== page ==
Traditionally, risky drinking in young men and women receives most attention but the ageing process means that older people experience alcohol-related problems at lower consumption levels. It is now estimated that 60% of older people coming into hospital because of repeated falls, confusion, chest infections and heart failure have undiagnosed alcohol problems.
Professor Coulton’s study, which is funded by the NHS National Institute for Health Research Health Technology Assessment Programme, aims to determine whether screening by GPs followed by brief psychosocial interventions, which are stepped up in intensity, can help.
He explained: ‘After identifying those who need help, the first step is behavioural counselling. If further help is required then the client is offered three sessions of motivational therapy. The third step is referral to specialist services.’
Professor Coulton also states that the existing evidence appears to show that, if offered treatment, older people are more likely to benefit from it. However, this is currently an under-researched area and, with the older population in the UK growing fast, one of increasing urgency.
The study, which will be conducted in association with the University of York, will compare a large group of people who receive the stepped treatment programme with a similar group who only receive minimal help. It will also investigate the economic benefits of the stepped approach.
Researchers simplify tiny structures' construction drip by drip
12.11.2018 | Princeton University, Engineering School
Mandibular movement monitoring may help improve oral sleep apnea devices
06.11.2018 | Elsevier
Researchers at the University of New Hampshire have captured a difficult-to-view singular event involving "magnetic reconnection"--the process by which sparse particles and energy around Earth collide producing a quick but mighty explosion--in the Earth's magnetotail, the magnetic environment that trails behind the planet.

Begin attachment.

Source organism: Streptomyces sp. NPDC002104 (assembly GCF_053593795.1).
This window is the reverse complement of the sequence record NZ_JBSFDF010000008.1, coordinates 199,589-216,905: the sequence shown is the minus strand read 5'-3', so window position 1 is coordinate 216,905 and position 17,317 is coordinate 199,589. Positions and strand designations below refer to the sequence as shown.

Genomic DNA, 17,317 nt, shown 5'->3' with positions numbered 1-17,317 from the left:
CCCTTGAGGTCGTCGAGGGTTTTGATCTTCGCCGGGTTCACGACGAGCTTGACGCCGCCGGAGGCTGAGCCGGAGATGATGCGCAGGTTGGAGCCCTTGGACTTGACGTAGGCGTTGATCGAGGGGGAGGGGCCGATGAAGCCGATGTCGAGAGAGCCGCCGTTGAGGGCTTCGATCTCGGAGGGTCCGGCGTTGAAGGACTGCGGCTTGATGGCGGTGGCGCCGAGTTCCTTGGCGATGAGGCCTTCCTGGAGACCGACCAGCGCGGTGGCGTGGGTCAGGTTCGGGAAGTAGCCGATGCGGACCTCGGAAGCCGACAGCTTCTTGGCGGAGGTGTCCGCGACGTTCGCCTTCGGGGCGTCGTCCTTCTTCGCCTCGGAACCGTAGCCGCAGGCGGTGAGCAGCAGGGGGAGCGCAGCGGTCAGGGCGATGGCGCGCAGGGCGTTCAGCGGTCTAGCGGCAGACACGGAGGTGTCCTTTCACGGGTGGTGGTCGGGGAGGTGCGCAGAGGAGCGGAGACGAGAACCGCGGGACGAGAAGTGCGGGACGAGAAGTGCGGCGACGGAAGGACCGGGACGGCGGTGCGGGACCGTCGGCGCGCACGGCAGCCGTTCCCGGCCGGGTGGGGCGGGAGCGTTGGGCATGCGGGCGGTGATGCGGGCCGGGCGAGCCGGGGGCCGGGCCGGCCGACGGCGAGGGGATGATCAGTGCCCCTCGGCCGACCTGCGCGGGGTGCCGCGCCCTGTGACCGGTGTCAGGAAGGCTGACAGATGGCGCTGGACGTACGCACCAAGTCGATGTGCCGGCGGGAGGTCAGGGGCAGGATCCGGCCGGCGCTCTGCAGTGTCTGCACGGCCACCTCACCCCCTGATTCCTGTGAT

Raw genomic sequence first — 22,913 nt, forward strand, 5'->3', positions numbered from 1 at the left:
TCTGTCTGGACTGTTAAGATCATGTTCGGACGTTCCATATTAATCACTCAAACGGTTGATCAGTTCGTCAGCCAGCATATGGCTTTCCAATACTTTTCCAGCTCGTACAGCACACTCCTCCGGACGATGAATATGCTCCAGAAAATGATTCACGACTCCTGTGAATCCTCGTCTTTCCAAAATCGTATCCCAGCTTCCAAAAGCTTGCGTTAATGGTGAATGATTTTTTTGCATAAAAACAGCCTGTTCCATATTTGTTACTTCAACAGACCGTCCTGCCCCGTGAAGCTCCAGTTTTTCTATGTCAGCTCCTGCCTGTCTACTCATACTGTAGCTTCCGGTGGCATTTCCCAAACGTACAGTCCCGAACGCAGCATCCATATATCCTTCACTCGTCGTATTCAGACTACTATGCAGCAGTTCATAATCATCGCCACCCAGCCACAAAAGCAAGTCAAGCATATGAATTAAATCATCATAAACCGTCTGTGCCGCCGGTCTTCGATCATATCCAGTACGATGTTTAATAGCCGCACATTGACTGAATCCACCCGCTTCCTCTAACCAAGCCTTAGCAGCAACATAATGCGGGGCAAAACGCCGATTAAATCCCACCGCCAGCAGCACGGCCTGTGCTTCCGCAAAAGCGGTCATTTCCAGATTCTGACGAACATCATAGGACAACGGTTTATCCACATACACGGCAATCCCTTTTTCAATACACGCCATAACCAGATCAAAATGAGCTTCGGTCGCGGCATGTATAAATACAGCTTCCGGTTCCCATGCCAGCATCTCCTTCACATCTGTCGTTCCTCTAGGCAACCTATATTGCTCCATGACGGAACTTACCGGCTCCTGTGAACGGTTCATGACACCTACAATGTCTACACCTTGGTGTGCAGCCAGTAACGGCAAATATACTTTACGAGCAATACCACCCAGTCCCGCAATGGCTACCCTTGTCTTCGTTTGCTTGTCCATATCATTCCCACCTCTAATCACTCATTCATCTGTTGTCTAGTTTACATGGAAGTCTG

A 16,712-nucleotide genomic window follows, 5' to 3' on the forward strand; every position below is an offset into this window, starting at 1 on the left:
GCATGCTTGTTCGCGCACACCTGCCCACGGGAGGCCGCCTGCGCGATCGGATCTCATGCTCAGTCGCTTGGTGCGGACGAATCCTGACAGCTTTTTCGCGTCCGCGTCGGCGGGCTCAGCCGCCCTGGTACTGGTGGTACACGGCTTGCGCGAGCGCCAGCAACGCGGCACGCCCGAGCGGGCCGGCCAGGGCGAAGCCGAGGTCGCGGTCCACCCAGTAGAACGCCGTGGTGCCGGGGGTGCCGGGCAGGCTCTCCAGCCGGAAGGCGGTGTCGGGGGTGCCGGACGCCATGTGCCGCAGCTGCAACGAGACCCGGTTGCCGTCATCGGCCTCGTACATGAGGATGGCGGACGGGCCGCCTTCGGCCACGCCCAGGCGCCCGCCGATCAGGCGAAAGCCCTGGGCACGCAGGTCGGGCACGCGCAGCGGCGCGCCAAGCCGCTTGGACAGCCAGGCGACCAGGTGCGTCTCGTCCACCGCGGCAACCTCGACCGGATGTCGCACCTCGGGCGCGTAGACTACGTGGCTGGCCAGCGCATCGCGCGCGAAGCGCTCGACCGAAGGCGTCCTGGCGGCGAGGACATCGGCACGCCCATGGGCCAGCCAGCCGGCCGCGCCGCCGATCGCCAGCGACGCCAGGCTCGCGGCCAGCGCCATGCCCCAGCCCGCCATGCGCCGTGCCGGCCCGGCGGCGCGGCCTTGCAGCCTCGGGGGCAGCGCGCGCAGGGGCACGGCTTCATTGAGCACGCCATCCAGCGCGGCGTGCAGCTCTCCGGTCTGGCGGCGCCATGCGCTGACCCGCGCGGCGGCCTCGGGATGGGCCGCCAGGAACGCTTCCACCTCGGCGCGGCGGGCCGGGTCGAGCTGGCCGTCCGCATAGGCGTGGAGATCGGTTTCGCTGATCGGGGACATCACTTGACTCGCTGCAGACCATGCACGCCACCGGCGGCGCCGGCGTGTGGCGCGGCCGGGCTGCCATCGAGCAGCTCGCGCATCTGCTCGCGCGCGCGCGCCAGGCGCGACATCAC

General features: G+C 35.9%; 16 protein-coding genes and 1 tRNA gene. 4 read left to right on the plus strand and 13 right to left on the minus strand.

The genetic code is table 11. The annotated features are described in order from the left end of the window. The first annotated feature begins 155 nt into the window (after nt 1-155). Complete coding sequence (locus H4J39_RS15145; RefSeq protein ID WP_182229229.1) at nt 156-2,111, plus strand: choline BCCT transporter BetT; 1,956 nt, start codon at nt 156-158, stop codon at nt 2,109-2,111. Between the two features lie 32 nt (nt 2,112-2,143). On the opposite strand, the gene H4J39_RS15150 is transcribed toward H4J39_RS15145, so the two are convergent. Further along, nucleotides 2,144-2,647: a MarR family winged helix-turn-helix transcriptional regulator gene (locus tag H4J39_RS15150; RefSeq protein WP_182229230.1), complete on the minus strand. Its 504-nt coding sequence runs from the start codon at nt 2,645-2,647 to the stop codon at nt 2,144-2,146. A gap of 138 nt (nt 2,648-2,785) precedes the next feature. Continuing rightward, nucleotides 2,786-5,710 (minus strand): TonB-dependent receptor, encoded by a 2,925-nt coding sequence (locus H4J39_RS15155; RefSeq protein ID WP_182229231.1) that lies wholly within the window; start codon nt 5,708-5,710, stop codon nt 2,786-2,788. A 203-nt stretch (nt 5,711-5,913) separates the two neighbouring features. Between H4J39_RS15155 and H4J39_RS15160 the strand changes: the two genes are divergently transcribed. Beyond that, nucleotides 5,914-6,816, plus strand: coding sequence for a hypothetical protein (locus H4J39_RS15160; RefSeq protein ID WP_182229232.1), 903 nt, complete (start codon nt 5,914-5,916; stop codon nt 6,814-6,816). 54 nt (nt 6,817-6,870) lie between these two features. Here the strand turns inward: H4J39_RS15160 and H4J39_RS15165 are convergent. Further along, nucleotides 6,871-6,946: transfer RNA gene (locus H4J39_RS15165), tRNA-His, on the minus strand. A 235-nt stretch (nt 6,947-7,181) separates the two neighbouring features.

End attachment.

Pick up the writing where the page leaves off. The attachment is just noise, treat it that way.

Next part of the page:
Magnetic reconnection has remained a bit of a mystery to scientists. They know it exists and have documented the effects that the energy explosions can...
Biochips have been developed at TU Wien (Vienna), on which tissue can be produced and examined. This allows supplying the tissue with different substances in a very controlled way.
Cultivating human cells in the Petri dish is not a big challenge today. Producing artificial tissue, however, permeated by fine blood vessels, is a much more...
Faster and secure data communication: This is the goal of a new joint project involving physicists from the University of Würzburg. The German Federal Ministry of Education and Research funds the project with 14.8 million euro.
In our digital world data security and secure communication are becoming more and more important. Quantum communication is a promising approach to achieve...
On Saturday, 10 November 2018, the research icebreaker Polarstern will leave its homeport of Bremerhaven, bound for Cape Town, South Africa.
When choosing materials to make something, trade-offs need to be made between a host of properties, such as thickness, stiffness and weight. Depending on the application in question, finding just the right balance is the difference between success and failure
Now, a team of Penn Engineers has demonstrated a new material they call "nanocardboard," an ultrathin equivalent of corrugated paper cardboard. A square...
19.11.2018 | Event News
09.11.2018 | Event News
06.11.2018 | Event News
19.11.2018 | Materials Sciences
19.11.2018 | Information Technology
19.11.2018 | Life Sciences